ISBA: ‘Brands and agencies are failing to work closely enough on social media’

ISBA and the IPA have warned that brands are still not properly considering the ramifications of social media use.

Today (June 9th) the advertising bodies announced two new framework contract templates to help boost productivity between clients and agencies.

Within the new framework templates, ISBA and the IPA suggest that agencies should regularly update clients on changes to social media laws, change social media passwords to avoid hacking from disgruntled employees (referencing the recent HMV debacle), and also attain prior approval of content generated by brand ambassadors such as celebrities.

The latter has seen many brands fall foul of the ASA after ambassadors have tweeted about products without #ad and #spon disclosures, according to Debbie Morrison, ISBA’s director for consultancy and best practice.

She told Marketing Week: “We’ve still not seen any contracts between brands and agencies which feature adequate legal guidelines for social.

“I spoke to one major multinational retailer as it was called in by the ASA after a celebrity tweeted about a campaign without using the proper ad hashtags. When I asked them what was in their contract, they didn’t even have one.”

She added: “If Google is saying artificial intelligence is the next big thing for marketers you fear when brands and agencies still are still failing to get their heads around the legal ramifications of social.”

Other changes introduced include transparency around contract cancellations. The IPA and ISBA have suggested that clients, should they cancel an agency contract, must pay for all committed third party costs.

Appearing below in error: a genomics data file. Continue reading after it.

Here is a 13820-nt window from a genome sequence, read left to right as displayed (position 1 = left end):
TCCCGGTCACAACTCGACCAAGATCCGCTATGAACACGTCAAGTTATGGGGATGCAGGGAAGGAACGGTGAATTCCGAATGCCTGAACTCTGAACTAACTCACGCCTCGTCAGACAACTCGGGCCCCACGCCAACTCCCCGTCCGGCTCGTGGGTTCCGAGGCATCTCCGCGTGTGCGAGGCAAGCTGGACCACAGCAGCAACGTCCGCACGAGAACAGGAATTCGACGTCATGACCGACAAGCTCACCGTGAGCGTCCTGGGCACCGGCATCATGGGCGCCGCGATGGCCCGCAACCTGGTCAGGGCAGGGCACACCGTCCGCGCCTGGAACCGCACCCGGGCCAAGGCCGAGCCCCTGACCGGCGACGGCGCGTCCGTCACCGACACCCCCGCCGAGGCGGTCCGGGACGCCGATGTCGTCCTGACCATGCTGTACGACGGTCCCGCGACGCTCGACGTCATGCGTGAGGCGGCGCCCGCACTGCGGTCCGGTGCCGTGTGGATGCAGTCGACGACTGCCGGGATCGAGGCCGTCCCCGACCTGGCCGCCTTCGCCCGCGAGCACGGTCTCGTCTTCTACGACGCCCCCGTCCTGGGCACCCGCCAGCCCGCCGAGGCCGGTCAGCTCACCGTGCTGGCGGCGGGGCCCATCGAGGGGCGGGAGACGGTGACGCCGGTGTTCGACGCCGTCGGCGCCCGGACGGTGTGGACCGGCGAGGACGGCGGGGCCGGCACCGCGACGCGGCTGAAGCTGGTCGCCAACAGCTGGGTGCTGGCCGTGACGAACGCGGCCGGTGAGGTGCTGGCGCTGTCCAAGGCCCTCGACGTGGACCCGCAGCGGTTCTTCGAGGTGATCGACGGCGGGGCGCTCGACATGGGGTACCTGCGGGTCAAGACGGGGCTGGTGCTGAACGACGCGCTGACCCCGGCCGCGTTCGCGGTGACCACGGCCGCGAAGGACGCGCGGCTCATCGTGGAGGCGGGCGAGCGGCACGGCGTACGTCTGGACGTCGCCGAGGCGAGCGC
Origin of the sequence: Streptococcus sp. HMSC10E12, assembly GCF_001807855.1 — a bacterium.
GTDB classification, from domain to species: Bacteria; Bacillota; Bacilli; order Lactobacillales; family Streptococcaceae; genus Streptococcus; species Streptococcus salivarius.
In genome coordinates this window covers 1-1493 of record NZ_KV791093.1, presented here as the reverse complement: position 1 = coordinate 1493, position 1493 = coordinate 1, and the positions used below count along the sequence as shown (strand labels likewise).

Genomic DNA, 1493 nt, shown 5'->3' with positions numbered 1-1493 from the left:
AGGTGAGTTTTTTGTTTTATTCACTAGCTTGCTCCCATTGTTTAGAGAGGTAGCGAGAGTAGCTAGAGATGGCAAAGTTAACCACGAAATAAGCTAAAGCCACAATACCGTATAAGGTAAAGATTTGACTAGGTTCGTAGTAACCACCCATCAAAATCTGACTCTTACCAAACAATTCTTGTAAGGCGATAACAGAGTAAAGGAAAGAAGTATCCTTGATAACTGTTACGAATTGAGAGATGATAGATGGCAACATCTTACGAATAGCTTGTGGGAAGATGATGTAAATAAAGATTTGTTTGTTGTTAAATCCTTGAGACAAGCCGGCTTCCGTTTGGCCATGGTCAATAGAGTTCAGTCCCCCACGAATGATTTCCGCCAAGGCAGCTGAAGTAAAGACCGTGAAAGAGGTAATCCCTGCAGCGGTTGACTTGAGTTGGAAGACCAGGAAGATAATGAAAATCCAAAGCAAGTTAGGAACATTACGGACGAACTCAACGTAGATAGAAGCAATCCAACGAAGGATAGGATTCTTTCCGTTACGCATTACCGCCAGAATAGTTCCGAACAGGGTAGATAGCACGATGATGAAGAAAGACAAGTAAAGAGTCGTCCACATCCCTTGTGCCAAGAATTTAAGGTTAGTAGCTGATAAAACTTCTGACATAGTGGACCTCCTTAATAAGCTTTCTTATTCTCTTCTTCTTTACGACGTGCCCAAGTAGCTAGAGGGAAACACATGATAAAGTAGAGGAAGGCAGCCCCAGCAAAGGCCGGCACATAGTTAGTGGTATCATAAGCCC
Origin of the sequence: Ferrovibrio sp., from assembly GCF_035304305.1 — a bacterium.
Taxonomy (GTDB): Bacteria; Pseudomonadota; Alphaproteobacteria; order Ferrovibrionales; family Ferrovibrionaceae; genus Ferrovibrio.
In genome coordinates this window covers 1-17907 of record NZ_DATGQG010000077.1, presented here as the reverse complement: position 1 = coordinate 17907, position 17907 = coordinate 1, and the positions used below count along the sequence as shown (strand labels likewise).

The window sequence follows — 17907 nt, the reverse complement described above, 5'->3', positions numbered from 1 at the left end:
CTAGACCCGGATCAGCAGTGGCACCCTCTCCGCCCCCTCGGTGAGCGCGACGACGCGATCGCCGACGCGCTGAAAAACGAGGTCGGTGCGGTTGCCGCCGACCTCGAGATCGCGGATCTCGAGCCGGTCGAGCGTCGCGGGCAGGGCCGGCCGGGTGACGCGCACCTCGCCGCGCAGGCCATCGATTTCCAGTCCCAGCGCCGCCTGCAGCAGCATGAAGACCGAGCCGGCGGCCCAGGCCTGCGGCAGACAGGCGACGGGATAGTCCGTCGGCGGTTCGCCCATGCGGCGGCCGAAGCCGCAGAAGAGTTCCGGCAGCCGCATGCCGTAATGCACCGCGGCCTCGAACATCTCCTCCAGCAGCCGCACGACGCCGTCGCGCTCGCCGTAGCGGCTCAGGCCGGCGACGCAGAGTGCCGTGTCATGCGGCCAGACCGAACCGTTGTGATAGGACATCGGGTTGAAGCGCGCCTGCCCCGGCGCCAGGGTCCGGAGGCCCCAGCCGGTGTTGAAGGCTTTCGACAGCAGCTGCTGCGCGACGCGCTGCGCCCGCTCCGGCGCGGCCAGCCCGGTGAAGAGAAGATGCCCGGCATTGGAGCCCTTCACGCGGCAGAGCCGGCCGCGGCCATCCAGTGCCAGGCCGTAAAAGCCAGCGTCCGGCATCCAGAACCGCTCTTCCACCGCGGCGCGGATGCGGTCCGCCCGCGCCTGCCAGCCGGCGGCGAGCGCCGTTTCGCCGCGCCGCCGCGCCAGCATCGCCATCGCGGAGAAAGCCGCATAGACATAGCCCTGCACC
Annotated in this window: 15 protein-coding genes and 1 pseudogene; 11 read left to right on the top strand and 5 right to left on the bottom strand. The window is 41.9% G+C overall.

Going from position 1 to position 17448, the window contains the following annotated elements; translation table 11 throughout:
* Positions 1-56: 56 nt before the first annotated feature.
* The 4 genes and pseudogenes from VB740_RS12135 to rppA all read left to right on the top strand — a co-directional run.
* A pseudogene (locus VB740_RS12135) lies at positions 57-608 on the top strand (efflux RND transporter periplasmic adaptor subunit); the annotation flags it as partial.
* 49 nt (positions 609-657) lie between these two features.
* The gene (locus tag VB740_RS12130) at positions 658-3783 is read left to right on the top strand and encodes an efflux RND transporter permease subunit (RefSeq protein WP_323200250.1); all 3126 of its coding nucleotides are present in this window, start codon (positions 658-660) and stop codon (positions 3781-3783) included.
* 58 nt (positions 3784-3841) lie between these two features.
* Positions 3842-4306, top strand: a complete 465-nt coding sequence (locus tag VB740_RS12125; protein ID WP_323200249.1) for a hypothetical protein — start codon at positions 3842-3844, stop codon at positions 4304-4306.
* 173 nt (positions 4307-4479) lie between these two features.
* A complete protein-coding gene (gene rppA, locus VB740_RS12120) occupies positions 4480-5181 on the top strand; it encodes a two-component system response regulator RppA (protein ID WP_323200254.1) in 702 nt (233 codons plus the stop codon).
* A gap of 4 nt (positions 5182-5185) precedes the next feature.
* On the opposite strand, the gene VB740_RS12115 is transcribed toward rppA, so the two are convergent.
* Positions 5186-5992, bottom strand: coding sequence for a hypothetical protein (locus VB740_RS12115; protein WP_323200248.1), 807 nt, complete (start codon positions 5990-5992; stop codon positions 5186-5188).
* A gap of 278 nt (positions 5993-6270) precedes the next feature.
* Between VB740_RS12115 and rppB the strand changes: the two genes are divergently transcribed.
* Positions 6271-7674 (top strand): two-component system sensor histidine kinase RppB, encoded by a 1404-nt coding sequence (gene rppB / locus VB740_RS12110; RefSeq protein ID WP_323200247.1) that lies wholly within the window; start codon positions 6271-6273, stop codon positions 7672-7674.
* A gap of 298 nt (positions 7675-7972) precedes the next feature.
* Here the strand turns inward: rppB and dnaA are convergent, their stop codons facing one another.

There has also been revisions to intellectual property with brands encouraged to agree separate royalty streams for agencies that generate characters that have a life after a campaign ends.

Debs Carter, marketing director for SHS Drinks, which owns drink brands including WKD and Shloer, welcomed today’s revisions.

She said: “The introduction of different schedules such as social is a real reflection of changing consumer touch points and will be mutually beneficial for negotiations between agencies and clients.

“When you start a relationship with a new agency you must be clear on what is expected. Especially on social as in the alcohol industry you learn fast that user generated content is a big problem.”


Seven ways social media changed PR

Marketing Week Partner

Research by Cision UK finds that while the effects of social media on PRs have been positive, any increasing dependence on social as a primary medium of communication can be hazardous, so view the channel as complementary to other efforts, advises Priyanka Dayal.


    Leave a comment